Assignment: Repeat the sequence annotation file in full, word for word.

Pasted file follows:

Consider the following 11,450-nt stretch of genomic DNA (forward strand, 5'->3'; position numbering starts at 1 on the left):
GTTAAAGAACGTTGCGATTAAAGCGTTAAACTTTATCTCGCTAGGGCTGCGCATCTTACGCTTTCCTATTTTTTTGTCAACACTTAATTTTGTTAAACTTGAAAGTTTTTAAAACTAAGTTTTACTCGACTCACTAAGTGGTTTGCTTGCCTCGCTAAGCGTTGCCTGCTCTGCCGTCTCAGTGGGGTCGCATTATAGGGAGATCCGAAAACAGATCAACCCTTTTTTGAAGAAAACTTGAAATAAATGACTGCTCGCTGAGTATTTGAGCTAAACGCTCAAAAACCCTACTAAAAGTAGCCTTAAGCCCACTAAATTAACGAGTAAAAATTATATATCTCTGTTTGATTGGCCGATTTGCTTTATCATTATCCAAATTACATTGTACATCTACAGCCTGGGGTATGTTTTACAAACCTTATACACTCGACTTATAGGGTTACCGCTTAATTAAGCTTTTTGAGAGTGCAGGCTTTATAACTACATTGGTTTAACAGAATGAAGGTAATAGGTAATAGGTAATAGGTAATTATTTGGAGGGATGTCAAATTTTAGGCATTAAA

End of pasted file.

Consider the following 11,450-nt stretch of genomic DNA (forward strand, 5'->3'; position numbering starts at 1 on the left):
GTTAAAGAACGTTGCGATTAAAGCGTTAAACTTTATCTCGCTAGGGCTGCGCATCTTACGCTTTCCTATTTTTTTGTCAACACTTAATTTTGTTAAACTTGAAAGTTTTTAAAACTAAGTTTTACTCGACTCACTAAGTGGTTTGCTTGCCTCGCTAAGCGTTGCCTGCTCTGCCGTCTCAGTGGGGTCGCATTATAGGGAGATCCGAAAACAGATCAACCCTTTTTTGAAGAAAACTTGAAATAAATGACTGCTCGCTGAGTATTTGAGCTAAACGCTCAAAAACCCTACTAAAAGTAGCCTTAAGCCCACTAAATTAACGAGTAAAAATTATATATCTCTGTTTGATTGGCCGATTTGCTTTATCATTATCCAAATTACATTGTACATCTACAGCCTGGGGTATGTTTTACAAACCTTATACACTCGACTTATAGGGTTACCGCTTAATTAAGCTTTTTGAGAGTGCAGGCTTTATAACTACATTGGTTTAACAGAATGAAGGTAATAGGTAATAGGTAATAGGTAATTATTTGGAGGGATGTCAAATTTTAGGCATTAAA